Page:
When I prepare to write, I am energized by favorite words that tempt me with their sweet nectar. I have a favorite word list in my journal, which includes famous quotes that inspire me. I find the rich texture of expression that is born from the words I choose.

I try to share at least one of my poems in April to raise awareness for poetry. The following started as an “I Am” poem.

Dear Pain, Much to Your Chagrin© by Celeste Cooper

Don’t cloud my wits—attack, bother, or nag.
You know you have nothing positive to add.
You fractured the ability to create a red flag.

Dare not threaten my spirit or make me weak,
A tender, tired body deserves not your grief,
This survivor will not stop searching relief.

Mindful of judgments you pose in my ear,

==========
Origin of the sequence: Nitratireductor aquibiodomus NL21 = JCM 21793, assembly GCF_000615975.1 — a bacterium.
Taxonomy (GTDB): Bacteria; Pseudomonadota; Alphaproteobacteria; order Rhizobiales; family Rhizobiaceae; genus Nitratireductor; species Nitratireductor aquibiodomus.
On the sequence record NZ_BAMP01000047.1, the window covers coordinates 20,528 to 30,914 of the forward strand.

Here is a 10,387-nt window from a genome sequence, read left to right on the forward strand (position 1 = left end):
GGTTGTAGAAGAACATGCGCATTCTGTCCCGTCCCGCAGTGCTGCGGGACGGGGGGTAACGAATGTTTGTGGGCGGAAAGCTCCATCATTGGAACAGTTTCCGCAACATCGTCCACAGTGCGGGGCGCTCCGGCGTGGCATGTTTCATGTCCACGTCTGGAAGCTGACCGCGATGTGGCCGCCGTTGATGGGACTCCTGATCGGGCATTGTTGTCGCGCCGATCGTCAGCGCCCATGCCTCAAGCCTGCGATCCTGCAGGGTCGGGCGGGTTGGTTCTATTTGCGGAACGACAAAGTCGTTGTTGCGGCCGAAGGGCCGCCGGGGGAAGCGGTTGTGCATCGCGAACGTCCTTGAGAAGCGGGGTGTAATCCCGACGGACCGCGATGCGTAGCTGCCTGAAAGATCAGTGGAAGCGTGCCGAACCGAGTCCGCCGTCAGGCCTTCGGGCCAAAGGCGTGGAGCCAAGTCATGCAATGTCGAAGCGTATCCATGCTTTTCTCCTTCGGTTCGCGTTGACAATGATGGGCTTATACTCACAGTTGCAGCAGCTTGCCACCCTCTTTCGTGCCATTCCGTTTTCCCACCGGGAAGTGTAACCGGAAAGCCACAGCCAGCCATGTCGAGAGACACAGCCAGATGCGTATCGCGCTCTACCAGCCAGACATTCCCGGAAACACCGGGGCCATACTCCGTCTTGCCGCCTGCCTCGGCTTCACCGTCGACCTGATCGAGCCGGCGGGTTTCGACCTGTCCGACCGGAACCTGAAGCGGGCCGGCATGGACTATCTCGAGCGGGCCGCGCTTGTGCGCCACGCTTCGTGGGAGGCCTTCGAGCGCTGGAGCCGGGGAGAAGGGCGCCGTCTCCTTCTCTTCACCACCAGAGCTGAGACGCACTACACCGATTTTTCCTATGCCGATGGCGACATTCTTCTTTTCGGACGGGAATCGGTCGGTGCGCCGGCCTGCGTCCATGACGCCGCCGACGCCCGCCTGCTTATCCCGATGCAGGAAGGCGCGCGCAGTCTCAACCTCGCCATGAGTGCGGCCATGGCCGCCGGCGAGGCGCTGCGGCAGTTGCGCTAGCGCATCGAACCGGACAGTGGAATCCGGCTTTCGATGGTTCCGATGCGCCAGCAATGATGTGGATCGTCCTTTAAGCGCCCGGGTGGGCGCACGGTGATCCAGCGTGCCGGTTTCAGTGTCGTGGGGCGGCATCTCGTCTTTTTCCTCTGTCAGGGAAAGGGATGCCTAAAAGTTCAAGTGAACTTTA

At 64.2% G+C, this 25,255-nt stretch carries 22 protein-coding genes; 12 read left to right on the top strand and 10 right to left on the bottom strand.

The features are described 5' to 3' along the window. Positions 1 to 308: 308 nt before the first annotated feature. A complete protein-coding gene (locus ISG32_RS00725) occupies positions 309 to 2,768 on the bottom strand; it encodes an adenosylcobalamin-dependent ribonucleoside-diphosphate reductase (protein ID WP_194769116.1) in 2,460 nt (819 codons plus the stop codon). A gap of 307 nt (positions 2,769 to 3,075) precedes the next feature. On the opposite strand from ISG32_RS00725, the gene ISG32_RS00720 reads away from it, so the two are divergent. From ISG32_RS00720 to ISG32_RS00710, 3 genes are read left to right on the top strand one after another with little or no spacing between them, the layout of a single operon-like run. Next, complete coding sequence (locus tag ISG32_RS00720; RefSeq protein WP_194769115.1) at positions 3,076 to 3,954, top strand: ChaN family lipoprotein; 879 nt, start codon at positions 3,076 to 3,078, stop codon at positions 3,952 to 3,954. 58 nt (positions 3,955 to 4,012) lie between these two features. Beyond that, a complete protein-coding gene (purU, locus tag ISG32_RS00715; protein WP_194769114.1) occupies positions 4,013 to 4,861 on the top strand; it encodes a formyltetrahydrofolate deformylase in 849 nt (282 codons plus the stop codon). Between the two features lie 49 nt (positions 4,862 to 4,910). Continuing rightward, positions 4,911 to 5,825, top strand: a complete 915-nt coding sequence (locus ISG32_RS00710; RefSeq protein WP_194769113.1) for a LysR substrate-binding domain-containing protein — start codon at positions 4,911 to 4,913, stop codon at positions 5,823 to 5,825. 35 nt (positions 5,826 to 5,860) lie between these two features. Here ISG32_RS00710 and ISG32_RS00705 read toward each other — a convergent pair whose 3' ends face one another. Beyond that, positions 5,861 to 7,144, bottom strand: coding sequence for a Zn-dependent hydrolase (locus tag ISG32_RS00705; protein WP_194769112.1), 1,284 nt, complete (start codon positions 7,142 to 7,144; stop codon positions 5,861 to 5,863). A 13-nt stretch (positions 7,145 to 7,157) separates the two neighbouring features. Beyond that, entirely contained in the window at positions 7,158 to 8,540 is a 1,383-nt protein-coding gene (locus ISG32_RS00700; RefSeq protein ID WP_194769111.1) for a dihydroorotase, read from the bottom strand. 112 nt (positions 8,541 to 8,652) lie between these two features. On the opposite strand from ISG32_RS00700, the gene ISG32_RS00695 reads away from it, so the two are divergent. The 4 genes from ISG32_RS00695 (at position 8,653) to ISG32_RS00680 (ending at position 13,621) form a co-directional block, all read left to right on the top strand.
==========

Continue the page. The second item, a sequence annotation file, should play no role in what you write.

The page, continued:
My spirit remains positive in the absence of fear.
Affirmations are the armor that protects what is dear.

So, as constant and unyielding as you try to be,
I continue to bear arms to make you retreat.
Pain, you may have my body, but you don’t have me!


...Poetry has been described as the conduit to our soul. It provides us the emotional and spiritual energy to hurtle over life’s obstacles. It heightens our senses of sight, sound, touch, and smell, and it can be delicious. It offers a feel, a texture, to all we experience and work through in our mind, because it knows no time, no era, nor limits. We can express self and circumstances through the written word…

Pick up your favorite book, a thesaurus from the dollar store, a magazine, whatever, and make a list of some of your favorite words. ...Begin your journey of inner expression—start writing ...